The following is a guest post from Tom Kennedy, president of TSI Incorporated, which designs and produces air quality, biohazard and aerosol science measurement instruments. Kennedy holds a PhD in electrical engineering.
We are accustomed to enjoying clean air in most of our environments, and we instinctively recognize the danger of smoke, smog, haze and suspended particulate matter. Canada is seeing its worst wildfire season on record with millions of acres burned already and no end in sight. These wildfires greatly eclipse California’s record-setting 2020 wildfire season where more than 4 million acres were burned.
The scale of the Canada wildfires is understood by people living in the northern half of the U.S. Haze, smog and particulates obscure normal visibility. The carbon monoxide, carbon dioxide and fine particulates in the smoke irritates the lungs and eyes. These pollutants are especially concerning for children and older adults with heart conditions, asthma or other chronic diseases.
When outdoor air quality is deemed unhealthy or even dangerous, people are advised to wear respiratory masks or stay indoors. But bad outdoor air quality affects indoor air quality. Without an effective HVAC or filtering system, the indoor environment may not be fully protective. Outdoor air quality should be monitored and used as an input to control a building’s fresh air exchanges. Pulling smoke and haze into a building runs counter to the goals of a healthy indoor environment.
Why is air quality a vital measurement?
Beyond the acute problems of the wildfires and smoke, air quality within the indoor environment can be compromised by a number of sources including people (CO2), dust, particulates and Volatile Organic Compounds such as formaldehyde, which is emitted from carpet and other building materials. Cleaning products also contribute to VOCs. Other irritants, especially ozone and airborne particulates, can have both short- and long-term health effects. Increasing levels of these pollutants can decrease productivity.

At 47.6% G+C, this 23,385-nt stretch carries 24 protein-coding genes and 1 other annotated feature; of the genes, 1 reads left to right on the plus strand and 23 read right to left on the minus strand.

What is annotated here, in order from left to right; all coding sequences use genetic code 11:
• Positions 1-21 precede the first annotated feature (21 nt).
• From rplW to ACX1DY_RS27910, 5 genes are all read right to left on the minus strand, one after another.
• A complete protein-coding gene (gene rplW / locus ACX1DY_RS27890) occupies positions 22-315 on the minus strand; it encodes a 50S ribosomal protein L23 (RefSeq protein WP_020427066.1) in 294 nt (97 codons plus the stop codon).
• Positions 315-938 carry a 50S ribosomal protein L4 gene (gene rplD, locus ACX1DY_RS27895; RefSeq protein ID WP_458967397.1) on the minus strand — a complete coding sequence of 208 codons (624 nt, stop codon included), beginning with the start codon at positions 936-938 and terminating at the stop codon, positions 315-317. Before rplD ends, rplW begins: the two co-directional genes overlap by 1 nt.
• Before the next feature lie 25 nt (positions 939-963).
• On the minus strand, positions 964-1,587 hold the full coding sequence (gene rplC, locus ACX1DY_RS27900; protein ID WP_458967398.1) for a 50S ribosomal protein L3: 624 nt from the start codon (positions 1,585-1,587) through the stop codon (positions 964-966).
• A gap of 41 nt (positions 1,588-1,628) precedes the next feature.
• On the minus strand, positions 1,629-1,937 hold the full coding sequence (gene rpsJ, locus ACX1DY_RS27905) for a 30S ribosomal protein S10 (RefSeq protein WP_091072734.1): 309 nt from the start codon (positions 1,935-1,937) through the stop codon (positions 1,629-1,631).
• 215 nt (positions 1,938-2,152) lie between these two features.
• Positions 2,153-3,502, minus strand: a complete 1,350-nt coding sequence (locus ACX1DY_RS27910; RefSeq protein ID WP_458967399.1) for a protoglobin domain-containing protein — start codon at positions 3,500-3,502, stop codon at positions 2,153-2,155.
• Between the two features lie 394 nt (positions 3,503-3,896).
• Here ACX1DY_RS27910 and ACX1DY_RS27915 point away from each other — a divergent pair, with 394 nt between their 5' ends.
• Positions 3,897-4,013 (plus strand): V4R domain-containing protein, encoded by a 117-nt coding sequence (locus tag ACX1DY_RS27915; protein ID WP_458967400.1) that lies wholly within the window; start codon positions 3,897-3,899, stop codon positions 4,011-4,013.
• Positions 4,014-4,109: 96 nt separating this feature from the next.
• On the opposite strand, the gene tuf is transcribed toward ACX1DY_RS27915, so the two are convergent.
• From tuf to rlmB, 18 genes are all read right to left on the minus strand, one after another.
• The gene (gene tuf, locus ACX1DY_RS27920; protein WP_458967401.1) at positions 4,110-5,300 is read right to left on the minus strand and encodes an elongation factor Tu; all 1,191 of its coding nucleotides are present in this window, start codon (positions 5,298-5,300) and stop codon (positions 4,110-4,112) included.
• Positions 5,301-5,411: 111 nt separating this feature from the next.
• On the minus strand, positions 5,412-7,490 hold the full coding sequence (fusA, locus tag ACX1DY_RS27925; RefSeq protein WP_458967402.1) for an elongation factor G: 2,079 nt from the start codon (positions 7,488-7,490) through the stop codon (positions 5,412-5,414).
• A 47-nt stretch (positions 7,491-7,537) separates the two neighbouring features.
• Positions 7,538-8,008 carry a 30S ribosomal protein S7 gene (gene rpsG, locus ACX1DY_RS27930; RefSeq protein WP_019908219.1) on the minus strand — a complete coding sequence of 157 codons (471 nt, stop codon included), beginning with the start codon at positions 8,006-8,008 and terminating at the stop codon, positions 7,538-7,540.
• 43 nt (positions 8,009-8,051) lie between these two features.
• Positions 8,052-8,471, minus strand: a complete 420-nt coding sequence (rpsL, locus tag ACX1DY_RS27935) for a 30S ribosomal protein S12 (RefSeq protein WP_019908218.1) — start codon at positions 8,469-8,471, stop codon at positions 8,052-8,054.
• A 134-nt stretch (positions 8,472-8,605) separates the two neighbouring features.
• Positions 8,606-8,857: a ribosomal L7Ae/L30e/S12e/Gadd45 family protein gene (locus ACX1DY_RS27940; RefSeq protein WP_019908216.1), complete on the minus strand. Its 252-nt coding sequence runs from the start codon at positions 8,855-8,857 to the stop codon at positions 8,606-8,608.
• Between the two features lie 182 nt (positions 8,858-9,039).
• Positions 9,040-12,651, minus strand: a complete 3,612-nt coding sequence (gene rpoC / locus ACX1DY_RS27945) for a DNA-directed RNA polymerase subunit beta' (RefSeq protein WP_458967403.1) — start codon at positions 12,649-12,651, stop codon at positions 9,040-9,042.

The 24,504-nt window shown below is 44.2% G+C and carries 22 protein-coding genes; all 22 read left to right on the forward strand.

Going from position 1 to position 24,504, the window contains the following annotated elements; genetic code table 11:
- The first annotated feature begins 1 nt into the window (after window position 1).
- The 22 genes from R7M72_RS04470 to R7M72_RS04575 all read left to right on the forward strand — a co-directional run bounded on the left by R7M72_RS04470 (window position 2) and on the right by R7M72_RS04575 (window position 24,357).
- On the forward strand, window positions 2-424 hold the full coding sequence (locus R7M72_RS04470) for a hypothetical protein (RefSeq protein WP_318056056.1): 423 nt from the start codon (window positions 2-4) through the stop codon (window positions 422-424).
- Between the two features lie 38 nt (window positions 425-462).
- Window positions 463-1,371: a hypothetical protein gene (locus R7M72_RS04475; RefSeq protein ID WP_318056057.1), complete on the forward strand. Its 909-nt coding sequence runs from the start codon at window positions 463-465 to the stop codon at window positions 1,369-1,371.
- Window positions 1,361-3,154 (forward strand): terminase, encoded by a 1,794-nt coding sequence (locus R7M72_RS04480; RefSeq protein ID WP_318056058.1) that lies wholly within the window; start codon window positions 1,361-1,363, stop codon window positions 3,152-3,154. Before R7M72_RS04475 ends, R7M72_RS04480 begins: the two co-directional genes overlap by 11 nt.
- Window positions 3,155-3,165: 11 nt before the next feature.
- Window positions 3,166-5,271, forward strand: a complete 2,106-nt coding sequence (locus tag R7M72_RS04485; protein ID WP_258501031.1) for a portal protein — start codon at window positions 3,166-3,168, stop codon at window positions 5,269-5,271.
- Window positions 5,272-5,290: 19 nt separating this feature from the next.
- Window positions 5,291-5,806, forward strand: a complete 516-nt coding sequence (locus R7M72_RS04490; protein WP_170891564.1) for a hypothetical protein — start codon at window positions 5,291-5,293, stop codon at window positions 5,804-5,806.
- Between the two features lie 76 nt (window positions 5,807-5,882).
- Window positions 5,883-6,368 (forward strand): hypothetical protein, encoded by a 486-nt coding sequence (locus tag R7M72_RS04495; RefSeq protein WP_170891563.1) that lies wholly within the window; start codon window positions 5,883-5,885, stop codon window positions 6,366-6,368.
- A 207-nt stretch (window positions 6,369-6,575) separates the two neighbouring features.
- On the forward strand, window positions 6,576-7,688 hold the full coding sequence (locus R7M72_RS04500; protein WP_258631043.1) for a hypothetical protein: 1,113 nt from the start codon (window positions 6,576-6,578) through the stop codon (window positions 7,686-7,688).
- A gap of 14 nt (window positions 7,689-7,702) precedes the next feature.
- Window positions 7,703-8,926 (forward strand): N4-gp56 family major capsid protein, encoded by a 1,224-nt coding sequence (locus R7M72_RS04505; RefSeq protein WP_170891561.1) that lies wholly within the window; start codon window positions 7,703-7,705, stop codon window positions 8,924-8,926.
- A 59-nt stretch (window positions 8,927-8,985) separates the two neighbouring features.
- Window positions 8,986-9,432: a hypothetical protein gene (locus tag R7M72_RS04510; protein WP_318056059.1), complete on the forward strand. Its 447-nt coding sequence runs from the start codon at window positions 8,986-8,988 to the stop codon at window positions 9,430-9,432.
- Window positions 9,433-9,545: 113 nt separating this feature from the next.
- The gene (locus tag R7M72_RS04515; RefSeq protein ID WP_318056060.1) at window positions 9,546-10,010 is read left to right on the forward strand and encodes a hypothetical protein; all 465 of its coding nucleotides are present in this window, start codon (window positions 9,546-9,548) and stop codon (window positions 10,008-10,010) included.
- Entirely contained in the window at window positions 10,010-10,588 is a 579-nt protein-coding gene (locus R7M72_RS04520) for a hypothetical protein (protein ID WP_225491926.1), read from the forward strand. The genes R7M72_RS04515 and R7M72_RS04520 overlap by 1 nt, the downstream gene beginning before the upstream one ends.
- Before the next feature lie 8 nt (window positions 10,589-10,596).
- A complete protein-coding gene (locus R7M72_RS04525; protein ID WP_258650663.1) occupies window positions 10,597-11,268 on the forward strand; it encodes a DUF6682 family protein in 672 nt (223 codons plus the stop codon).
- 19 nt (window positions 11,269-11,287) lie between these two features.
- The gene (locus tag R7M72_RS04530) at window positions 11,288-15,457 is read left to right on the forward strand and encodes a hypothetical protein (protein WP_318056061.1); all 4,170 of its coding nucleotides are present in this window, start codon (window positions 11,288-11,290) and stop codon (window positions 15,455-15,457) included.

The consequences of poor indoor air quality for those with certain health conditions can be substantial. People with lung diseases, such as asthma or emphysema, adults over age 65 and people with cardiovascular disease are at a substantially higher risk for difficulty in breathing, a worsening of their existing medical condition and even hospitalization when exposed to poor air quality conditions. Infants, young children and, due to less frequent access to healthcare resources, low-income individuals are especially vulnerable to adverse outcomes from continued exposure to bad air quality.
Even the average person with no known high-risk health issues can suffer the effects of poor air quality — coughing, difficulty in breathing and burning or itchy eyes are common and often immediate effects. Heart disease, lung cancer and respiratory diseases are longer-term effects often directly attributable to exposure to bad air quality.
Building owners and facilities managers can’t control outdoor air quality, but when it comes to maintaining a safe, healthy and productive indoor environment, continuous indoor and outdoor air quality monitoring are prerequisites to maintaining a healthy indoor environment. The maxim, “what gets measured, gets managed,” is key to a healthy indoor environment.